Logging to start in Beerwah State Forest


By Greg Brown


THE Queensland Department of Environment and Science is charged with the custody and management of state forests through the Queensland Parks and Wildlife Service (QPWS), with the Department of Agriculture and Fisheries (DAF) responsible for commercial forestry within native forests.

The forest products division of DAF has announced plans to log suitable trees from the Beerwah State Forest between Ewen Maddock Dam and Steve Irwin Way.

QPWS has sent advance advice notices to groups using the forest for recreation, such as the Sunshine Coast Bushrangers Mountain Bike Club, and signs have been posted at some public entrances explaining that access to the forest will be restricted as a result.

The 130ha compartment of forest will be logged over a 12-month period with a start date yet to be determined, according to a DAF spokesperson.

“Target species include blackbutt, white stringybark, tallowwood, red mahogany, ironbark, flooded gum, turpentine and grey gum,” spokesperson said.

“Tree selection will be guided by product type, such as sawlogs for processing into sawn timber, poles for use in power infrastructure and girders for road and rail bridges.”

Area to be logged is within the red border

The area was last selectively logged in the mid-1990s and it is likely this will be the last time trees will be taken from the area.

The South East Queensland Forests Agreement signed in 1999 has determined that all timber cutting in State Forests within the regional planning area will end on December 31, 2024, with State Forests transitioning away from the Forestry Act 1959 into the protected area estate managed under the Nature Conservation Act 1992.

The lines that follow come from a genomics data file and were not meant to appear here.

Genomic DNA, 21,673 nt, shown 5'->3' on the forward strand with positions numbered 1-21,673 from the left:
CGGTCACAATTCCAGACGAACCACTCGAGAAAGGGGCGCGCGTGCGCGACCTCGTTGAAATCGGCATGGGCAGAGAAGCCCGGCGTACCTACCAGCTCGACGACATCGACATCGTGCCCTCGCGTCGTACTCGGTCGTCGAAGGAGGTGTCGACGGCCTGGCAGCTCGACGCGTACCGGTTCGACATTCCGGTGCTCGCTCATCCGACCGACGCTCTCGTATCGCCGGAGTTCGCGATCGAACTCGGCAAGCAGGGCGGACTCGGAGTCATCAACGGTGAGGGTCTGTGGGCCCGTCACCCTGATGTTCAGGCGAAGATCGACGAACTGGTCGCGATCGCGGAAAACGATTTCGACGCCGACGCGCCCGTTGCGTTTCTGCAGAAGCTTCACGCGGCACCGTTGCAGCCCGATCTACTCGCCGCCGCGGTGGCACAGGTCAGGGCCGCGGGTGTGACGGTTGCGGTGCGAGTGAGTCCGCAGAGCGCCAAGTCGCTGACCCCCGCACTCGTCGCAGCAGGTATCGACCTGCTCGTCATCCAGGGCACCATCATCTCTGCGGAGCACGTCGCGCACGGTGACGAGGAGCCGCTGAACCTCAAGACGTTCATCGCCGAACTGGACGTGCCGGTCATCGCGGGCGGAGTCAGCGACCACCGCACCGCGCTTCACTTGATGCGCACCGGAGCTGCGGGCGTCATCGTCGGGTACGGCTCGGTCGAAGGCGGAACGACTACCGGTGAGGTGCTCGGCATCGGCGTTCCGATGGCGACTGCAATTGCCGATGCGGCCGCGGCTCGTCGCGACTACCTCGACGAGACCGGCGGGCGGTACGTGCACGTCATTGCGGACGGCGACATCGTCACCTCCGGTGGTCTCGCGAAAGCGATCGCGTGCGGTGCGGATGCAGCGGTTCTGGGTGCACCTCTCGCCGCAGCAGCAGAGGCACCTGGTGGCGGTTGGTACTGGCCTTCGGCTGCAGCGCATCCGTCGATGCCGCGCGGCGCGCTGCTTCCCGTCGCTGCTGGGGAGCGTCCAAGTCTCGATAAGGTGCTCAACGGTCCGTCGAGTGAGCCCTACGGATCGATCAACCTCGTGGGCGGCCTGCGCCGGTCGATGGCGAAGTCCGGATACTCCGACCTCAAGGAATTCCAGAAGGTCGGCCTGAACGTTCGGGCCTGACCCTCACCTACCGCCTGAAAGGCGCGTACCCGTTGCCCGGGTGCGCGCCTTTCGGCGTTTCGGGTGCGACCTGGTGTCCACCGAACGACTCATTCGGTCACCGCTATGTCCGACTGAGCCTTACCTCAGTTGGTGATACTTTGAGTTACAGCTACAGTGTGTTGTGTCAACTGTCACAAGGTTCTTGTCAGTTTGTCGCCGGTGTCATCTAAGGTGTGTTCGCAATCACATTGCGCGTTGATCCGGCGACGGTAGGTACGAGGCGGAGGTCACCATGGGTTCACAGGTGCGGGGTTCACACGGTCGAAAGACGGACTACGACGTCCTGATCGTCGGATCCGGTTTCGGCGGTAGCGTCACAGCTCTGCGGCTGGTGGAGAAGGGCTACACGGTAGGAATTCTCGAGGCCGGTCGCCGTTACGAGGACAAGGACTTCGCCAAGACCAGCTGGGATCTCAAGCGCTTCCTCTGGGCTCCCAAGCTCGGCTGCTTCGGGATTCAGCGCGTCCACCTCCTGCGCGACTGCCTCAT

The planned harvesting operations will be undertaken following the protocols set out in the ‘Code of practice for native timber production on Queensland’s State Forest Estate 2020’, meaning that conditions are established to protect the environmental values of the land.

“Measures will be in place to protect biodiversity, forest health, soil, water, cultural heritage and other values, as detailed in the code of practice,” the departmental spokesperson said.

“The code limits land disturbance for tracks and log landings, and requires that areas are closed and rehabilitated to allow regeneration once harvesting is complete.

“Protected trees will be excluded from harvesting and the code requires at least 50% of trees on the site to be retained.”

A quick read of the 110-page code shows that buffer zones, set-backs and filter zones are designated to protect Ewen Maddock Dam from impacts during harvesting.

The code protects threatened species and endangered ecosystems, stating that clearing is not permitted in “endangered regional ecosystems” and protective measures are to be applied if threatened species are known to be present.

As the forest is within the greater glider habitat range, six habitat trees and two recruitment habitat trees are to be retained per hectare on top of other tree retentions.

Trees where any native fauna is visible must be protected from harvesting or harvesting damage until the animal moves out of danger of its own accord. Tree loggers are responsible for inspecting trees for the presence of native animals. Feed trees and trees with active nests are also to be protected.

When asked if the 50% tree retention figure meant that half the forest was to be cleared, the DAF spokesperson said that the value relates to 50% of the total basal area of trees in the forest, which is the cross-sectional area of all trees measured at 1.3m high.

“Larger trees have a much higher basal area than smaller trees, so if you harvest a large tree you need to ensure there are more small trees remaining on the site,” the spokesperson said.

“For example, for each 40cm tree harvested, at least four 20cm trees need to be retained, or 16 10cm trees need to be retained.

“During harvesting operations, the retained trees include a range of large and small trees.”

If you’d like to read more on native timber forestry practices and procedures, details are at www.parks.des.qld.gov.au/management/permits/havesting-forests

If you don’t agree with the logging plans, contact the Member for Caloundra Jason Hunt, who is the local member for that area.

His office number is 5329 4100 or email caloundra@parliament.qld.gov.au

Logging to start in Beerwah State Forest
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